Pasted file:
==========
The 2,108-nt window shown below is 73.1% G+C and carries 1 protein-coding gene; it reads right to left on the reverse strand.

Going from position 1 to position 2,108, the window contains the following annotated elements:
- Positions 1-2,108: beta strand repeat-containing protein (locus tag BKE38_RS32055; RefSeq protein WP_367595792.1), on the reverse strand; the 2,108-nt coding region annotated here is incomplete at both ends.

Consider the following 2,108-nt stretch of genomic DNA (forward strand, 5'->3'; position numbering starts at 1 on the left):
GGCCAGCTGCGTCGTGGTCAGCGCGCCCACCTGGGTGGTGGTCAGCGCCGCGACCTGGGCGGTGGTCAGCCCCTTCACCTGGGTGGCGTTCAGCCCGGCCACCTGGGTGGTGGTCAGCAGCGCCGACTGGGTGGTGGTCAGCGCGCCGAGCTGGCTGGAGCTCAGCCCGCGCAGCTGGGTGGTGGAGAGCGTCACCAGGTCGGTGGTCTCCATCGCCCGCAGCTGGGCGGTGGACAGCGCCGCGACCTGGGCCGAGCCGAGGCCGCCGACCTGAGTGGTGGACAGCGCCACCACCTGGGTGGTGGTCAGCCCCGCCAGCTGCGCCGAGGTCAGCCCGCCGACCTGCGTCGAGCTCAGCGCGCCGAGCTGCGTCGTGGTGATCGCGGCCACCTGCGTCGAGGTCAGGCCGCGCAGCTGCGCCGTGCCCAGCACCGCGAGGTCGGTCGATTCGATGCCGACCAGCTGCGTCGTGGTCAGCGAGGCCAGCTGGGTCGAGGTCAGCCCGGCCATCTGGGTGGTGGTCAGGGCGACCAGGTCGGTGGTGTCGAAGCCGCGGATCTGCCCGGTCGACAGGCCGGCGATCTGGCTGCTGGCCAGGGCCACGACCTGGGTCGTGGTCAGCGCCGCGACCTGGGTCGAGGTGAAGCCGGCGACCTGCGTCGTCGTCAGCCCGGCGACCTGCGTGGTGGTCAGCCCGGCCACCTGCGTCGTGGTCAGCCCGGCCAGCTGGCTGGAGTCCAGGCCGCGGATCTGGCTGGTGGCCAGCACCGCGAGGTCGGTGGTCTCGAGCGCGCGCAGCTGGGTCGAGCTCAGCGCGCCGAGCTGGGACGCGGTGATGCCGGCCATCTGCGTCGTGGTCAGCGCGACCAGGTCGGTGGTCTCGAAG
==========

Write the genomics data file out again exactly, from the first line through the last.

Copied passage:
The 2,108-nt window shown below is 73.1% G+C and carries 1 protein-coding gene; it reads right to left on the reverse strand.

Going from position 1 to position 2,108, the window contains the following annotated elements:
- Positions 1-2,108: beta strand repeat-containing protein (locus tag BKE38_RS32055; RefSeq protein WP_367595792.1), on the reverse strand; the 2,108-nt coding region annotated here is incomplete at both ends.

Consider the following 2,108-nt stretch of genomic DNA (forward strand, 5'->3'; position numbering starts at 1 on the left):
GGCCAGCTGCGTCGTGGTCAGCGCGCCCACCTGGGTGGTGGTCAGCGCCGCGACCTGGGCGGTGGTCAGCCCCTTCACCTGGGTGGCGTTCAGCCCGGCCACCTGGGTGGTGGTCAGCAGCGCCGACTGGGTGGTGGTCAGCGCGCCGAGCTGGCTGGAGCTCAGCCCGCGCAGCTGGGTGGTGGAGAGCGTCACCAGGTCGGTGGTCTCCATCGCCCGCAGCTGGGCGGTGGACAGCGCCGCGACCTGGGCCGAGCCGAGGCCGCCGACCTGAGTGGTGGACAGCGCCACCACCTGGGTGGTGGTCAGCCCCGCCAGCTGCGCCGAGGTCAGCCCGCCGACCTGCGTCGAGCTCAGCGCGCCGAGCTGCGTCGTGGTGATCGCGGCCACCTGCGTCGAGGTCAGGCCGCGCAGCTGCGCCGTGCCCAGCACCGCGAGGTCGGTCGATTCGATGCCGACCAGCTGCGTCGTGGTCAGCGAGGCCAGCTGGGTCGAGGTCAGCCCGGCCATCTGGGTGGTGGTCAGGGCGACCAGGTCGGTGGTGTCGAAGCCGCGGATCTGCCCGGTCGACAGGCCGGCGATCTGGCTGCTGGCCAGGGCCACGACCTGGGTCGTGGTCAGCGCCGCGACCTGGGTCGAGGTGAAGCCGGCGACCTGCGTCGTCGTCAGCCCGGCGACCTGCGTGGTGGTCAGCCCGGCCACCTGCGTCGTGGTCAGCCCGGCCAGCTGGCTGGAGTCCAGGCCGCGGATCTGGCTGGTGGCCAGCACCGCGAGGTCGGTGGTCTCGAGCGCGCGCAGCTGGGTCGAGCTCAGCGCGCCGAGCTGGGACGCGGTGATGCCGGCCATCTGCGTCGTGGTCAGCGCGACCAGGTCGGTGGTCTCGAAG